With the general frustrations with government and our economy, it's understandable that folks can fly off the handle while considering Ohio's school funding situation. Recently I was criticized for not applying innovation on this important issue. North Carolina was pointed to as a better state on the school funding scene, especially when it comes to use of the property tax as a funding source.
So, let's have a look at North Carolina. It is a state that has a good reputation for having done many things right, especially its long-term commitment to growing its research triangle to bolster the state's economy.
I am no expert on North Carolina's tax structure or its method of funding schools, so I had to do some research to develop a sense for this.
First, I did discover that North Carolina is well below average amongst the state's in its use of the property tax as a means for funding schools. It appears, based an a quick test of residential property tax rates for areas roughly equivalent to our city school districts in Wayne County that the bill in North Carolina would be roughly half of what it is locally.
Looking a little further, I find that the lowest sales tax rate in North Carolina is 7.75% and in some areas it is 8 percent. That's substantially higher than in most areas of Ohio. If we were to add one percent or 1.5% to our rates, either at the state or county level, for the purpose of lowering our property taxes for funding schools that would contribute $1.3 to 2 Billion more that we could shave off the roughly $9 Billion now being paid in school property taxes. That would not be enough to lower property taxes into the range of North Carolina.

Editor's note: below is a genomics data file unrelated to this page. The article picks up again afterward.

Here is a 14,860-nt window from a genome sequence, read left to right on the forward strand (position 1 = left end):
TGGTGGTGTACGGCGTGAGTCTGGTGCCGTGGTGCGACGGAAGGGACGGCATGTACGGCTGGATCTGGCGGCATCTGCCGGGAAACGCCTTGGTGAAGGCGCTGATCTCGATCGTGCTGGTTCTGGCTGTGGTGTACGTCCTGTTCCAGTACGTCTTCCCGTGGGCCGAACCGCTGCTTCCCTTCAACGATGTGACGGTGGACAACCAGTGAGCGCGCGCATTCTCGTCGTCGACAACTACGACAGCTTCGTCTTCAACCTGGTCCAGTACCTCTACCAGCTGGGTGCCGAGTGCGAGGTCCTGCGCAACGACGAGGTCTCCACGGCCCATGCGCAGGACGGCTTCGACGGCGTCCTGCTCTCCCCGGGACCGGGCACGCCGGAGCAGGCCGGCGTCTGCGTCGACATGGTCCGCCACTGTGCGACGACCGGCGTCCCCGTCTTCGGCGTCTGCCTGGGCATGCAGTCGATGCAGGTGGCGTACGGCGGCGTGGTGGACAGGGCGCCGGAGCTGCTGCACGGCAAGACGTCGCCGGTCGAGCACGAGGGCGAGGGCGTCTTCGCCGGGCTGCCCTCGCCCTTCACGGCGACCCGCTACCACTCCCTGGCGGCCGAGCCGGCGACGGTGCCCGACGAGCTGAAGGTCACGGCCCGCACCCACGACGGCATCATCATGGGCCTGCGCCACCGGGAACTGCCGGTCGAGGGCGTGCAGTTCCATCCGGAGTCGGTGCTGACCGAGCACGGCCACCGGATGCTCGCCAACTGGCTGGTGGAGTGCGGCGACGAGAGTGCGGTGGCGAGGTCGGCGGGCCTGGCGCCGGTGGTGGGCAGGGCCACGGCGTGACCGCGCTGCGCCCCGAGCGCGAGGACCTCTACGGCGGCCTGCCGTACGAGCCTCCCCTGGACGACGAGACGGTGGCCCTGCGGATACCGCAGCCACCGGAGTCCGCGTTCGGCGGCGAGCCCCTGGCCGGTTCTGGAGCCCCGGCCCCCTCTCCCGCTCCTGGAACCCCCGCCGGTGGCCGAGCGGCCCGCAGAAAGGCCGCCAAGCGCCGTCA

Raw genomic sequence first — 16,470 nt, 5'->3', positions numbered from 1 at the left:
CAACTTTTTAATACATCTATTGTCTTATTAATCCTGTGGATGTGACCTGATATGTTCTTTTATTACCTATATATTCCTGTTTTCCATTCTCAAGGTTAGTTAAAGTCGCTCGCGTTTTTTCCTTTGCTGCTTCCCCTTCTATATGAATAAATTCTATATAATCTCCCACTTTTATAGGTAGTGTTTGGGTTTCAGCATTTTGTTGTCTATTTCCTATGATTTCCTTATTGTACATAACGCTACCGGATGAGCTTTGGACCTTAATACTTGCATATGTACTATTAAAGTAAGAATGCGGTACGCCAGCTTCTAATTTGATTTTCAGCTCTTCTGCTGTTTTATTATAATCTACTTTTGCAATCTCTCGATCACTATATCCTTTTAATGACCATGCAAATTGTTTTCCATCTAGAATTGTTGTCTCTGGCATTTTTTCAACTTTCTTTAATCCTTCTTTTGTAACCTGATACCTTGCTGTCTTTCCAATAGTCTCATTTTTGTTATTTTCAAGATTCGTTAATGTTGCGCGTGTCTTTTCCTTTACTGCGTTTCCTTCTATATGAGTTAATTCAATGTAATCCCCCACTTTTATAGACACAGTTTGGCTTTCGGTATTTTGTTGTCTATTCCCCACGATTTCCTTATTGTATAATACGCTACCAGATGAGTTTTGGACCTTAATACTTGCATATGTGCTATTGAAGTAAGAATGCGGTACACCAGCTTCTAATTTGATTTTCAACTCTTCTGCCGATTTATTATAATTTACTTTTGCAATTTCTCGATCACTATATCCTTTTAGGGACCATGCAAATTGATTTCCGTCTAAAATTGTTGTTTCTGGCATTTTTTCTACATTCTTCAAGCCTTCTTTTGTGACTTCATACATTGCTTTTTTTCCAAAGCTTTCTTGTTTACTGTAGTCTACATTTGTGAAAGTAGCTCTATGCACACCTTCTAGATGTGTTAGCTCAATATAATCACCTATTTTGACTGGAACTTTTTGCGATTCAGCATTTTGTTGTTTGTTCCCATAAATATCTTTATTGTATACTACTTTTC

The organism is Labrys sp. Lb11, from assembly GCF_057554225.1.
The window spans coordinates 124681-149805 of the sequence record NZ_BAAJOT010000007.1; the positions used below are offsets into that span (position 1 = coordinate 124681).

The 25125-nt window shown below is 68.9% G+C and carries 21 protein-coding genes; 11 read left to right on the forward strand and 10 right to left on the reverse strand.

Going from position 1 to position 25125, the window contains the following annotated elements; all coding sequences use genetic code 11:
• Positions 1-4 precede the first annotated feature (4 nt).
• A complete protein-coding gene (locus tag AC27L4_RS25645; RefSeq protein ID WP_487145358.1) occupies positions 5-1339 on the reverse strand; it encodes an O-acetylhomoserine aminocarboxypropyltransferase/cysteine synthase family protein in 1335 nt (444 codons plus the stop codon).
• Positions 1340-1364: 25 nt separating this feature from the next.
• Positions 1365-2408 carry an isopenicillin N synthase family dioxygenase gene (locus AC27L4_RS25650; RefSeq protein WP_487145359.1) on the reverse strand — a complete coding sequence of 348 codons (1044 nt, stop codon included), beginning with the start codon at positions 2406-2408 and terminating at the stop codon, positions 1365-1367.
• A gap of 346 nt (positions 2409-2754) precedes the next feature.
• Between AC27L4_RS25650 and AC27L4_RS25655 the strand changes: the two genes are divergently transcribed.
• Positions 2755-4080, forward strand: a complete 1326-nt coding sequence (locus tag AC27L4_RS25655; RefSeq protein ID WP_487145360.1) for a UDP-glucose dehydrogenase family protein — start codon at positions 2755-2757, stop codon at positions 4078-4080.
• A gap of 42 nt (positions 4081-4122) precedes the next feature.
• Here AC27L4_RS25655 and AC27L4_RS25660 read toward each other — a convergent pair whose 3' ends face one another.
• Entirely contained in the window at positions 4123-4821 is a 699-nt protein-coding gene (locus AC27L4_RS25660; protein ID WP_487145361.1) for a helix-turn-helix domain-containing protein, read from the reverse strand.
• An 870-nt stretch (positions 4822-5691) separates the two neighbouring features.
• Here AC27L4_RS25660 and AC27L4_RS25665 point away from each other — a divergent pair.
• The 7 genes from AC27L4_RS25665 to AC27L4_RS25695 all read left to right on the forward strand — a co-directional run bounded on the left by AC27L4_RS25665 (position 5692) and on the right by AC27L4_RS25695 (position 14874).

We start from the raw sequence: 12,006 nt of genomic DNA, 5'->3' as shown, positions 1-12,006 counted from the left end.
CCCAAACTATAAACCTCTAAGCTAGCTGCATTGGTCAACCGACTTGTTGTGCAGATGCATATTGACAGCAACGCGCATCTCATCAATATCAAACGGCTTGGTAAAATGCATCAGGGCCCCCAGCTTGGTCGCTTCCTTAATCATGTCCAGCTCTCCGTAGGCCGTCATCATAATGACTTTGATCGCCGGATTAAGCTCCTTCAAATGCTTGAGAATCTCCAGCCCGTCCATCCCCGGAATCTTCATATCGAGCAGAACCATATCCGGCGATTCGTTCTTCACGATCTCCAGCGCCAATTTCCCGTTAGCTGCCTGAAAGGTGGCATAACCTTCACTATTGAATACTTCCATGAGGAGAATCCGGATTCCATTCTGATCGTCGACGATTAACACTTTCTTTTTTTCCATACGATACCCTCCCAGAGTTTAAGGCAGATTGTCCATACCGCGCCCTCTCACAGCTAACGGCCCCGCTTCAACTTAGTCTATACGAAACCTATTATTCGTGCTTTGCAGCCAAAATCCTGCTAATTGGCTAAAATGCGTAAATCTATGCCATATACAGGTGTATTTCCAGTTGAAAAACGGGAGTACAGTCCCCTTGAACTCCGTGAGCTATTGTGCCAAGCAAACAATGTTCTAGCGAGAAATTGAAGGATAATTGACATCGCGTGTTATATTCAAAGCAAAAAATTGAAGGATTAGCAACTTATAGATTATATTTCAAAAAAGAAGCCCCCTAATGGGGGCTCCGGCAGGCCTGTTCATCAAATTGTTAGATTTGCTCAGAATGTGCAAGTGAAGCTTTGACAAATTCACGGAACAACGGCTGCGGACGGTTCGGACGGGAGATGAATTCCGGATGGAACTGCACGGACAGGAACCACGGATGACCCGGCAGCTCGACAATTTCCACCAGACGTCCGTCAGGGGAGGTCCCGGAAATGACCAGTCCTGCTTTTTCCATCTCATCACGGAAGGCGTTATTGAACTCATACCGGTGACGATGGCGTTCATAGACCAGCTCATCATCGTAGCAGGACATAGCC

Third, let's look at the state income tax. North Carolina has an income tax with a rather flat rate structure -- more like Ohio's municipal income tax structure -- which no other state has. The beginning rate on the lowest incomes in North Caroline is six percent. Ohio's beginning rate is zero at the state level and one or two percent in many cities. North Carolina's top rate is 7.75% for individual income over $60,000. Ohio gets into that range at over $200,000 when the city income tax is also included. I seriously doubt that citizens would support raising income tax rates on lower and middle income families to achieve parity with North Carolina as a way to lower school property taxes.
So, how would the sales tax trade sound to citizens? I would expect that to get a mixed review.
In general, I would expect to find some support for lowering the property tax as long as the replacement is a tax that would be paid mostly by someone else. Also, the sales tax is usually seen as preferable to the property tax, so that would also be a factor, though only up to a reasonable rate level.
Clearly this is not the end of this discussion. There is the question of whether Ohio schools are spending in the right range. There is the question of funding resources for the lower wealth school districts compared to those with higher wealth. There are a whole set of questions about engagement of parents and the community in working with the schools to bring academic success -- not really a matter of funding.
My purpose here is not to recount the many changes that have been made in Ohio's school funding system over the years. Nor is it to describe what was enacted in the way of changes in July of 2009. These are important things that can add value to this discussion as it moves forward.
We should all be able to agree that it is well worth pursuing new ideas for improving Ohio's system of funding schools. As we look at these ideas, we do have to keep in mind that various citizens will have opposite perspectives, depending on what they see as the direction for "improving" the system.